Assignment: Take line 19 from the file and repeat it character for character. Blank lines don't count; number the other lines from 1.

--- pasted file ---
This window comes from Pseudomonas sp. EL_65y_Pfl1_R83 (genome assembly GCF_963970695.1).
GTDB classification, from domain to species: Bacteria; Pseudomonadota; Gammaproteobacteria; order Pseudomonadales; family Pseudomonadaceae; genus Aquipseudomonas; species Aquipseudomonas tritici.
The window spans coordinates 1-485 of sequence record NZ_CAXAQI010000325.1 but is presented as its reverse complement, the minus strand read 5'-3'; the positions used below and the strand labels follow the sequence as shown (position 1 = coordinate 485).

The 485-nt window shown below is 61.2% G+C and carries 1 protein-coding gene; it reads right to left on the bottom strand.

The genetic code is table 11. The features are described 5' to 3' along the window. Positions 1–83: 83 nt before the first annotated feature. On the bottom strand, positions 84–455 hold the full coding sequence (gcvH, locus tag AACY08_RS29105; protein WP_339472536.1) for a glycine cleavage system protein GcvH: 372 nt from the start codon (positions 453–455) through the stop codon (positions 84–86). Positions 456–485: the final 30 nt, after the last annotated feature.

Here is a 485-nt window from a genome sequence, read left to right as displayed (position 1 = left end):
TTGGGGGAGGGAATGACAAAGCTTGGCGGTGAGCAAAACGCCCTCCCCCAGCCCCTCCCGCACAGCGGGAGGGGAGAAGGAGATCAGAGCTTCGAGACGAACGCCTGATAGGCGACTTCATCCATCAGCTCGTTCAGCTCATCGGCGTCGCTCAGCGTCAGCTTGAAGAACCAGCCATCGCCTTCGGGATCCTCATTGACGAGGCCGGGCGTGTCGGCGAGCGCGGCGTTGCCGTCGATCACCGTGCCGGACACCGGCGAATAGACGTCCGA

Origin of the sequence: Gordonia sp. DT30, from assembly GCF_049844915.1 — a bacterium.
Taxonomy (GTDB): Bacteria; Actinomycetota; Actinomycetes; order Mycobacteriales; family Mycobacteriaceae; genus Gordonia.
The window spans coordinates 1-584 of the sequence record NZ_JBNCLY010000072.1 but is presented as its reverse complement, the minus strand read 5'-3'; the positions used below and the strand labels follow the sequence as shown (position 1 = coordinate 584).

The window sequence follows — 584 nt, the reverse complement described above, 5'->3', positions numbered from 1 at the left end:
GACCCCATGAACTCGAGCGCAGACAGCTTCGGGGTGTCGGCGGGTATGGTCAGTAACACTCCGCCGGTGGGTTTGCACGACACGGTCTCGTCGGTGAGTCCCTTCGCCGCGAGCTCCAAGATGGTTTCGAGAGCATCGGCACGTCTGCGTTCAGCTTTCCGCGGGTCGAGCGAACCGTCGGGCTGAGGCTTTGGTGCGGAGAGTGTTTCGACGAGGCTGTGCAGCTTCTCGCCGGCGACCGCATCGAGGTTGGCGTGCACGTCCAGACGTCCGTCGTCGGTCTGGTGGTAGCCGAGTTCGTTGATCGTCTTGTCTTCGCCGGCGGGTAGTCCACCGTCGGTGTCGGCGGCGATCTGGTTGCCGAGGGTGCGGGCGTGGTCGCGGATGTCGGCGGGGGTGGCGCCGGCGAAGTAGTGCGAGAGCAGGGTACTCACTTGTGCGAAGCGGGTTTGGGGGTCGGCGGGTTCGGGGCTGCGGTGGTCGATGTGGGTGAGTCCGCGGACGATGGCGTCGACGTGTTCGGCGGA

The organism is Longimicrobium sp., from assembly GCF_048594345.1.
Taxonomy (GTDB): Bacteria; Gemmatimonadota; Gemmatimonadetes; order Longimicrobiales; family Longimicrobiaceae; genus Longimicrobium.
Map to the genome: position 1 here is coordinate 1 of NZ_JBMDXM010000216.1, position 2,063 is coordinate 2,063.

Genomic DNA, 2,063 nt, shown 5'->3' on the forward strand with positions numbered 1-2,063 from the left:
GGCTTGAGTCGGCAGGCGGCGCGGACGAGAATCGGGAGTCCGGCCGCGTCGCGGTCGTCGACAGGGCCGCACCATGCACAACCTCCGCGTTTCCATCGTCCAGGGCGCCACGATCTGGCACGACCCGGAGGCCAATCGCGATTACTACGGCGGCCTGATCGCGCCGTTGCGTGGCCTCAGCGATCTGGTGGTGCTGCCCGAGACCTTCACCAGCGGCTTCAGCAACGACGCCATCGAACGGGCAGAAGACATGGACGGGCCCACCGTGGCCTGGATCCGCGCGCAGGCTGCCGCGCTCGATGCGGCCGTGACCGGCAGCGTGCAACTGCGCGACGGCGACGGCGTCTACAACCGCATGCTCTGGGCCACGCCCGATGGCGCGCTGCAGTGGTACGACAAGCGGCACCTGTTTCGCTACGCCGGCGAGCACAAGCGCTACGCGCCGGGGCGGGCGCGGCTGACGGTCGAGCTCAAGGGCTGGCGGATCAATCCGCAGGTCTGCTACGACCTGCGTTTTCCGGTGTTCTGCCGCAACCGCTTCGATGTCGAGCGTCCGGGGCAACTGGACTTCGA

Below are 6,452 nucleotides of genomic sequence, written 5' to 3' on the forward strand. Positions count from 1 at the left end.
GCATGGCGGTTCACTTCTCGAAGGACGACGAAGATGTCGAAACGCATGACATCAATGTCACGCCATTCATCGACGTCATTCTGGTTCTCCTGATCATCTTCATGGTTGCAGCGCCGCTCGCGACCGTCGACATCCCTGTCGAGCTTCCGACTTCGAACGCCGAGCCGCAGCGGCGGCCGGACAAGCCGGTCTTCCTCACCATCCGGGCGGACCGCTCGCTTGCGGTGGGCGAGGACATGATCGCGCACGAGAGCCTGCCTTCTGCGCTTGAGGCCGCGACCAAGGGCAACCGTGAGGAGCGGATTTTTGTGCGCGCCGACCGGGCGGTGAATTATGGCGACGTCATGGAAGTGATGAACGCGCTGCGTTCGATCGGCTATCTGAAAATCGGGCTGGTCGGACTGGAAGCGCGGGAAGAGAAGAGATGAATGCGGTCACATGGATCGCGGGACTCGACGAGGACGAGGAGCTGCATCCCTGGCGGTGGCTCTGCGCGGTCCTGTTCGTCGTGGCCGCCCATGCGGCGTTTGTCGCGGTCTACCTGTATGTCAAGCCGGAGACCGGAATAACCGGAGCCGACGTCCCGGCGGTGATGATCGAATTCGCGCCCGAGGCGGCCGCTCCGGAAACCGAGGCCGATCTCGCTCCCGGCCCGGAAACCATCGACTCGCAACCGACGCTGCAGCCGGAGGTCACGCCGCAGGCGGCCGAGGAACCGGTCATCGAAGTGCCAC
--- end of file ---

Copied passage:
GCATGGCGGTTCACTTCTCGAAGGACGACGAAGATGTCGAAACGCATGACATCAATGTCACGCCATTCATCGACGTCATTCTGGTTCTCCTGATCATCTTCATGGTTGCAGCGCCGCTCGCGACCGTCGACATCCCTGTCGAGCTTCCGACTTCGAACGCCGAGCCGCAGCGGCGGCCGGACAAGCCGGTCTTCCTCACCATCCGGGCGGACCGCTCGCTTGCGGTGGGCGAGGACATGATCGCGCACGAGAGCCTGCCTTCTGCGCTTGAGGCCGCGACCAAGGGCAACCGTGAGGAGCGGATTTTTGTGCGCGCCGACCGGGCGGTGAATTATGGCGACGTCATGGAAGTGATGAACGCGCTGCGTTCGATCGGCTATCTGAAAATCGGGCTGGTCGGACTGGAAGCGCGGGAAGAGAAGAGATGAATGCGGTCACATGGATCGCGGGACTCGACGAGGACGAGGAGCTGCATCCCTGGCGGTGGCTCTGCGCGGTCCTGTTCGTCGTGGCCGCCCATGCGGCGTTTGTCGCGGTCTACCTGTATGTCAAGCCGGAGACCGGAATAACCGGAGCCGACGTCCCGGCGGTGATGATCGAATTCGCGCCCGAGGCGGCCGCTCCGGAAACCGAGGCCGATCTCGCTCCCGGCCCGGAAACCATCGACTCGCAACCGACGCTGCAGCCGGAGGTCACGCCGCAGGCGGCCGAGGAACCGGTCATCGAAGTGCCAC